In any normal world, these would be called significant accomplishments. But in the NeverTrump bubble, none of these victories can evade the protective refracting mirrors that intercept and distort the message. For months, the Huffington Post ran the following disclaimer after every article about Trump: “Editor’s note: Donald Trump regularly incites political violence and is a serial liar, rampant xenophobe, racist, misogynist and birther who has repeatedly pledged to ban all Muslims—1.6 billion members of an entire religion—from entering the U.S.” Even now, according to the Pew Research Center, only 5 percent of news stories about Trump are positive.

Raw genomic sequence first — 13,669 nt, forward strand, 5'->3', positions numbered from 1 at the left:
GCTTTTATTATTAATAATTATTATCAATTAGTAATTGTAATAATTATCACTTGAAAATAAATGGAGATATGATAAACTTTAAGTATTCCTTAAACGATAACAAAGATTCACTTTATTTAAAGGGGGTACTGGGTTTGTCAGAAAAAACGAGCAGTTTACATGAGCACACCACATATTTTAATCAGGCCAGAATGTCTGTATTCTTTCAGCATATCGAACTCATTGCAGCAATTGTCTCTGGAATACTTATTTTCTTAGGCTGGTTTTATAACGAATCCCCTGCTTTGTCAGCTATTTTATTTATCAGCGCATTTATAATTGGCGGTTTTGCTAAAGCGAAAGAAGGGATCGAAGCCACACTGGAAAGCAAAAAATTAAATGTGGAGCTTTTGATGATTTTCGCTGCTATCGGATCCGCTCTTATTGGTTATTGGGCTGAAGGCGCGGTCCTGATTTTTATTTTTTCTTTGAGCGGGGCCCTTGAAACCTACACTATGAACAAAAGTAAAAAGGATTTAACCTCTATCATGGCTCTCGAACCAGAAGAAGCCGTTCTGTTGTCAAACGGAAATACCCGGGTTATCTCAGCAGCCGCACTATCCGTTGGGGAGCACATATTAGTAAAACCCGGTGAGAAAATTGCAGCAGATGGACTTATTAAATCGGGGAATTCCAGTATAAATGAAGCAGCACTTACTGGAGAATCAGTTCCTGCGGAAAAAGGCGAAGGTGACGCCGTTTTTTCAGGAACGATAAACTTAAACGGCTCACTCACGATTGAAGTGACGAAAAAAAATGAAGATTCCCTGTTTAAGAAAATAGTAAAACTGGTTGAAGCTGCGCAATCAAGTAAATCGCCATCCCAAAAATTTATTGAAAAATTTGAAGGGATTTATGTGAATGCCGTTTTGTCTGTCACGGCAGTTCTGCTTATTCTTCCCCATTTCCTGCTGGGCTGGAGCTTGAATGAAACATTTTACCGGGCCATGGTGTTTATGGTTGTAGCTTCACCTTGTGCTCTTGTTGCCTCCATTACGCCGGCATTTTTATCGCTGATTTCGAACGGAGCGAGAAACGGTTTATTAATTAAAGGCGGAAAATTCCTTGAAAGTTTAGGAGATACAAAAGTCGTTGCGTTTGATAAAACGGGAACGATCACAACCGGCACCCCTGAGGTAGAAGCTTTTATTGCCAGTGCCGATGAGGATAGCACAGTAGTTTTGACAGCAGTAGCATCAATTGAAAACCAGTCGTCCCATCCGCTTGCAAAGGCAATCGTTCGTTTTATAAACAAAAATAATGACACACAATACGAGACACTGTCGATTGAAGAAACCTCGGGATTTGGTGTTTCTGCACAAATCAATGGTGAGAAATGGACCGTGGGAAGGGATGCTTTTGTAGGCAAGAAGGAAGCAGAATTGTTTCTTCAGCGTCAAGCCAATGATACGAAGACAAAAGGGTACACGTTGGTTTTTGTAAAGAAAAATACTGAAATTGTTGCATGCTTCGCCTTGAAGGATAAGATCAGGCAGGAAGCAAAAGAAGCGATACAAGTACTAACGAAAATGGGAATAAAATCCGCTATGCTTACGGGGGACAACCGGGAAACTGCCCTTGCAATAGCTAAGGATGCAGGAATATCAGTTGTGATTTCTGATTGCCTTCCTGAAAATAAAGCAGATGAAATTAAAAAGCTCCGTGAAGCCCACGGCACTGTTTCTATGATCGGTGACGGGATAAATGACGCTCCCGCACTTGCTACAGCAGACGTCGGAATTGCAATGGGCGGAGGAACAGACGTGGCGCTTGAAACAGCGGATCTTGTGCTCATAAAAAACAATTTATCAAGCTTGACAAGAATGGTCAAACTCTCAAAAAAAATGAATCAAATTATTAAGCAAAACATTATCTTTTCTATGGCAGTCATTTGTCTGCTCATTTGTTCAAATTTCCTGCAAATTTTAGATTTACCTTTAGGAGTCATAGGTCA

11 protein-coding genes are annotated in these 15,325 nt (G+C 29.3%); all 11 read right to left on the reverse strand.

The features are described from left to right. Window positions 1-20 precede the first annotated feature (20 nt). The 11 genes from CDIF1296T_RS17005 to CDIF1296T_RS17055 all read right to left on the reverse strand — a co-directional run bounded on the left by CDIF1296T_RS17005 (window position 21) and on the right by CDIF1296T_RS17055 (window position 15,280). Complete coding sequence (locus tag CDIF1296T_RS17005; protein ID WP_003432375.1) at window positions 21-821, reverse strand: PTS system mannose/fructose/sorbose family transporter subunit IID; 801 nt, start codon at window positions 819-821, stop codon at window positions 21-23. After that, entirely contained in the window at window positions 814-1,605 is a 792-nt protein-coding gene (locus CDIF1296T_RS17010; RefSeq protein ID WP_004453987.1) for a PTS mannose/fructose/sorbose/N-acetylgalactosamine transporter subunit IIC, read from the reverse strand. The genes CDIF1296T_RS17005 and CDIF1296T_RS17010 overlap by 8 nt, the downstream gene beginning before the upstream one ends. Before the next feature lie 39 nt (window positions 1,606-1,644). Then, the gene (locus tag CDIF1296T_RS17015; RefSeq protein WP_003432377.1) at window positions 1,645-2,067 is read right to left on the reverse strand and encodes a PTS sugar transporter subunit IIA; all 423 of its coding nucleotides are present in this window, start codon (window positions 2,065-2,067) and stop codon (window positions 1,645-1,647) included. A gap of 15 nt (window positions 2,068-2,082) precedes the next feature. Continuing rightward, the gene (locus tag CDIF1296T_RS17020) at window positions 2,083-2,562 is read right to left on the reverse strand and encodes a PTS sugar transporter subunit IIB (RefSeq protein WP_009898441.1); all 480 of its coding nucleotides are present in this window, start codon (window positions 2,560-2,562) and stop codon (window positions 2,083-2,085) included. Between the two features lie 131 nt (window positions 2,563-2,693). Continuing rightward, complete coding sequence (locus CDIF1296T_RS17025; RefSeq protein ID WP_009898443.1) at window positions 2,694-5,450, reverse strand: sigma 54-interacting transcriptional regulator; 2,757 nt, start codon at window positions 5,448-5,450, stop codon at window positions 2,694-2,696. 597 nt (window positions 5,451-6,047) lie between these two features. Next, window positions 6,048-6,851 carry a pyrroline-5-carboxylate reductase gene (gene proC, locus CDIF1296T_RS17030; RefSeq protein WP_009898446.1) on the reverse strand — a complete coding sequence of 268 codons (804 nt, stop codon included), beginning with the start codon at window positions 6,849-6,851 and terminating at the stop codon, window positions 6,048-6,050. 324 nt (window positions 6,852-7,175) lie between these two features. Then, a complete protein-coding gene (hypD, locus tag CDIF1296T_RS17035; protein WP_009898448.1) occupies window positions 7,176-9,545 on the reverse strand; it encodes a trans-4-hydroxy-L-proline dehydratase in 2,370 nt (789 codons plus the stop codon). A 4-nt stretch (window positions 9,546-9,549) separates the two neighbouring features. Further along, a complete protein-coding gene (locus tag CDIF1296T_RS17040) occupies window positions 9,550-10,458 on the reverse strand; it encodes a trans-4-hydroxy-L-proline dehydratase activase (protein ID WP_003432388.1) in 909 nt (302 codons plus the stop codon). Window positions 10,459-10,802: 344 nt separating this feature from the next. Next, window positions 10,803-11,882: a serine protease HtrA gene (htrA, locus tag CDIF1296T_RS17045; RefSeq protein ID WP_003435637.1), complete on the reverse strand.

Moreover, in the surreal and paranoid precincts of the NeverTrump bubble, fake news and outright fabrication proliferate. Secretary of State Rex Tillerson is going to quit—say “sources”—only he isn’t. Chief of Staff John Kelly is keeping people from seeing Trump, is irritated by his tweets, is frustrated by the president’s behavior. Only he isn’t. As Kelly said at a press conference last week, Trump’s agenda is pursuing “what’s good for America.” Asked directly whether Trump’s tweets made his job more difficult, Kelly said “No.” Trump himself he described as a “decisive” and “thoughtful” man of action who was sometimes impatient with the slow-moving habits of Congress. His chief frustration, said Kelly, was with the press for reporting things that were simply not true. Asked by one reporter what he expected them to do, he said: “Maybe develop better sources.”